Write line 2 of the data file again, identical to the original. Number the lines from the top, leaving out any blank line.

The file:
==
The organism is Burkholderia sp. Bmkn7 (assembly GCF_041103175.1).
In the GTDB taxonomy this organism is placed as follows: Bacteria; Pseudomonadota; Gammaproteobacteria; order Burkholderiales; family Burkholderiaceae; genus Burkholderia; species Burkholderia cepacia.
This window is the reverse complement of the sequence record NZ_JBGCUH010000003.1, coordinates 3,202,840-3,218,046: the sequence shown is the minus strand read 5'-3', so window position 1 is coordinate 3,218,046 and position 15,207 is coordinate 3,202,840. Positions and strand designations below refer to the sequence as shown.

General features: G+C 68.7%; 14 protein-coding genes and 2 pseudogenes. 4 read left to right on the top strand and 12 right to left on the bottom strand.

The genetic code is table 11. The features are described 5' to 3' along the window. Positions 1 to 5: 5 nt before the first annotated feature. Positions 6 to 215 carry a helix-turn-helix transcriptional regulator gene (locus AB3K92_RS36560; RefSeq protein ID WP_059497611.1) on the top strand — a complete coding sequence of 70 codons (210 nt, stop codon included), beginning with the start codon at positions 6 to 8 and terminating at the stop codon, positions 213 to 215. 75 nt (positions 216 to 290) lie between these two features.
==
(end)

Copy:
In the GTDB taxonomy this organism is placed as follows: Bacteria; Pseudomonadota; Gammaproteobacteria; order Burkholderiales; family Burkholderiaceae; genus Burkholderia; species Burkholderia cepacia.